Some species of fish require the pH level to be within a particular range to survive, so leaving these organic compounds in the water might threaten their health.
The use of a protein skimmer also increases the oxygen levels in the water, contributing to better living conditions for both the invertebrates and the plants.
Should You Buy A Protein Skimmer?
This is an essential question for everyone buying these machines, are protein skimmer really that necessary for an aquarist?
First, you need to realize that water change is a crucial aspect of maintaining a healthy and clean aquarium.
Many aquarists prefer to do this manually; however, this has to be done quite frequently to ensure that your water does not harm your fish. A protein skimmer, on the other hand, does this whole process for you.
You won’t be needing to make frequent water changes once you get your hands on a protein skimmer.
All the organic waste will be filtered out automatically, and all you’ll have to do would be to clean the collection container.
Hence, the water will stay cleaner and clearer for a more extended period.
But you might be wondering:
Is it really necessary to spend so much money on a protein skimmer?
Right now you may think that it’s irrational to spend so much money on a protein skimmer, but it will definitely be worth it in the long run and will save you lots of time and effort doing manual water changes.
So although buying a protein skimmer is not absolutely necessary, it does makes the job a whole lot easier.
Factors Affecting Protein Skimmers
For anyone who’s looking to buy a protein skimmer, it would obviously be hugely beneficial to know what to look for and what to avoid.
Unfortunately, here’s where things can begin to get even more complicated for some people.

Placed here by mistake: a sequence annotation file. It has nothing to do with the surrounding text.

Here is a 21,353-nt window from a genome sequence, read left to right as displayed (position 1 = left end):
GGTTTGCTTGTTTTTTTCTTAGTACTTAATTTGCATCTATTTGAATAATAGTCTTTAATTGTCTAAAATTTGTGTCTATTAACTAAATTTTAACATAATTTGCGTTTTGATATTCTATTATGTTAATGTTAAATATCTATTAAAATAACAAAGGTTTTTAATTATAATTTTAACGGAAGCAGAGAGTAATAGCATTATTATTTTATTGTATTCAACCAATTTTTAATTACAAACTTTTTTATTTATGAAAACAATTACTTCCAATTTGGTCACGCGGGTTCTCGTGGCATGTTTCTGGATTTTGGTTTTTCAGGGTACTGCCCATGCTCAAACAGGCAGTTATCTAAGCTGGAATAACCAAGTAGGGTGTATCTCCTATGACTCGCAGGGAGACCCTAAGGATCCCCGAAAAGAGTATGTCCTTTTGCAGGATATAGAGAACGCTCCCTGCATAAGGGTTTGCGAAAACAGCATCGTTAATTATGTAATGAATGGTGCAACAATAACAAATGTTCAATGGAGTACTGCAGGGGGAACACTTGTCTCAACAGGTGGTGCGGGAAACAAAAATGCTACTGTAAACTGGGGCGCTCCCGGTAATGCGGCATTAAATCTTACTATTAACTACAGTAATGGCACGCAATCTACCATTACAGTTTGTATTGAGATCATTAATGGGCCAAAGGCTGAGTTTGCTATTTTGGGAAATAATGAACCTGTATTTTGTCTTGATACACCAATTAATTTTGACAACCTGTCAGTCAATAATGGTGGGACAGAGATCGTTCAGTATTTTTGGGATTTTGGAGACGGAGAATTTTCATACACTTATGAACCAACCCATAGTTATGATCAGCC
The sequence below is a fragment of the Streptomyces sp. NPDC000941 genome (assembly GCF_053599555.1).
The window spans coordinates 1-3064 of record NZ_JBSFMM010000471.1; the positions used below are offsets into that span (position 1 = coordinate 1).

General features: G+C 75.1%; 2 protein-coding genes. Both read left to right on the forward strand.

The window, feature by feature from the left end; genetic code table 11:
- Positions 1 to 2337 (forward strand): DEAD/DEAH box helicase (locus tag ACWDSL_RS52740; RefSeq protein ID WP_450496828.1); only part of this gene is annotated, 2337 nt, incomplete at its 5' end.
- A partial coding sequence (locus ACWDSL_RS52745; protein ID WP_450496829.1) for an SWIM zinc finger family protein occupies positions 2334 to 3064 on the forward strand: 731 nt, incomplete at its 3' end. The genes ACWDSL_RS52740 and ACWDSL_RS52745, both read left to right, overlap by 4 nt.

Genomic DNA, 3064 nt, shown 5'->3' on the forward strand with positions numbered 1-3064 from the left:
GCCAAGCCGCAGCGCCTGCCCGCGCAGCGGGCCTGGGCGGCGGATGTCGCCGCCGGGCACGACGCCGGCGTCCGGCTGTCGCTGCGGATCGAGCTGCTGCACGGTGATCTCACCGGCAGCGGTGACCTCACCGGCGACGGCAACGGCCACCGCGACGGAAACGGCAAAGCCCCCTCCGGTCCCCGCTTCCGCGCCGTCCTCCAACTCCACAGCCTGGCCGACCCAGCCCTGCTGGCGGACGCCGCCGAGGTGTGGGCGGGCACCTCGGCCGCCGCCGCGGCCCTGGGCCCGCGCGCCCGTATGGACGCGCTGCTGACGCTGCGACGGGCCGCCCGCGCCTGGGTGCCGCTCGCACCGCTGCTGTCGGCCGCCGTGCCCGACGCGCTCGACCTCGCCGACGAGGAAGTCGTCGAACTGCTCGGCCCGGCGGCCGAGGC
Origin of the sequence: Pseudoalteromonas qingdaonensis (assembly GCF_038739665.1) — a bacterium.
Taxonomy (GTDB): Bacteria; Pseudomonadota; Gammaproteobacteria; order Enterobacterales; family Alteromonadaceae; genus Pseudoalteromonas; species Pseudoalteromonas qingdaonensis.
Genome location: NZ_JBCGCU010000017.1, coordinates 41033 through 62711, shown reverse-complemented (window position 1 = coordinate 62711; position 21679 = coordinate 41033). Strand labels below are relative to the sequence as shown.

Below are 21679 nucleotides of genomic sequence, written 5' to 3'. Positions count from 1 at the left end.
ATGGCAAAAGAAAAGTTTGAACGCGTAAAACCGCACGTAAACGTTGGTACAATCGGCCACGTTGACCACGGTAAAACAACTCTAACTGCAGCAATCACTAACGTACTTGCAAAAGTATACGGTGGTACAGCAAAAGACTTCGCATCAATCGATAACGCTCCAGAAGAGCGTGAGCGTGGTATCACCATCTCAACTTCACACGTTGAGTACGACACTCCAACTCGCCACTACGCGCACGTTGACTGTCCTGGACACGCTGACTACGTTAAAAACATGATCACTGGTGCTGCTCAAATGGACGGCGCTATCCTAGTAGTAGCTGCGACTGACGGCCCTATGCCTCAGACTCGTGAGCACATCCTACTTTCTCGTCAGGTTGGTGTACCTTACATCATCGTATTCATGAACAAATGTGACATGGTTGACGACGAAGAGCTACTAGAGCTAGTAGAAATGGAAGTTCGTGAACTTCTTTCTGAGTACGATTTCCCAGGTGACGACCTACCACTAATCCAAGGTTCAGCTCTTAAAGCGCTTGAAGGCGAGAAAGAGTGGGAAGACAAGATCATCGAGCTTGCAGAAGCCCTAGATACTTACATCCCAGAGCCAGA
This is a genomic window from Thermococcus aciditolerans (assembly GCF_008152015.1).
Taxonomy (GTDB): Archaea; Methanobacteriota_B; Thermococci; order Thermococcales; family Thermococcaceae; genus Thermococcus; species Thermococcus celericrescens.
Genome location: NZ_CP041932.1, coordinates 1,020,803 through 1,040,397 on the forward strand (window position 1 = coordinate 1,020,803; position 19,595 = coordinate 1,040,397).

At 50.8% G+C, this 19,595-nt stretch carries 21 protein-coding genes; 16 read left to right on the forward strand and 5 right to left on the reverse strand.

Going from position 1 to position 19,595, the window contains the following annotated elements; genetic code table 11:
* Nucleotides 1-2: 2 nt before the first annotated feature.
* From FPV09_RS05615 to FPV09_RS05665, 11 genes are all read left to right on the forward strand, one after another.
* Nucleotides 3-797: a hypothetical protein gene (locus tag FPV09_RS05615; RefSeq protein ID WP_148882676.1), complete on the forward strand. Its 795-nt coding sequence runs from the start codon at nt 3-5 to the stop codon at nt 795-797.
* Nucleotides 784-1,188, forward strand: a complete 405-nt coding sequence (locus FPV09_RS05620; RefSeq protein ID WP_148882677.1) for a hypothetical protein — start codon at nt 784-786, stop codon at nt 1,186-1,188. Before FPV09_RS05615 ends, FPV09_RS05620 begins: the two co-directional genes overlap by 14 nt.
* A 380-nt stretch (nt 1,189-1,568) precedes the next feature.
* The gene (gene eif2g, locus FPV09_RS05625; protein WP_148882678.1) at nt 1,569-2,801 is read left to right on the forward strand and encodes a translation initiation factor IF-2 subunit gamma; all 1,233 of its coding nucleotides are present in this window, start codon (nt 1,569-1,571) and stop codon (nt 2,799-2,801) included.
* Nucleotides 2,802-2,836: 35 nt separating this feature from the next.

Here, it gets worse:
Because protein skimmers are such complex machines with lots of different parts, to find one which is a perfect fit for your needs may seem to be impossible. But that’s not always the case.
Just like any other machine or product, there are some key factors which one must carefully study to get as close as possible to buy the perfect protein skimmer for their needs.
Here is a list of all of those factors explained in detail:
If by now, you have figured out how protein skimmers work, you would agree that bubbles play a crucial role in how well a protein skimmer performs.
There are two main things to look out for; the size of the bubbles and the number of bubbles that the skimmer produces.
So here’s the deal:
Bubbles are the medium which attract all the organic impurities from the water. Considering this, smaller bubbles are favored over larger ones as they provide a larger surface area.
So the point here is that the smaller the bubbles your protein skimmer produces, the better filtration it provides.
Needle Wheel Skimmers are one type of protein skimmers that have the potential to produce some of the finest bubbles as the impeller within the skimmer cuts small bubbles into even smaller ones.
The second most important factor is the follow-up of the first one.
We established that bubbles are in-charge of carrying the protein compounds out of the water, so it would only make sense to buy a protein skimmer that produces as many bubbles as possible.
Because more bubbles mean a larger combined surface area that attracts even more impurities from the water, hence removing even more contaminants than skimmers that can produce only small volumes of bubbles.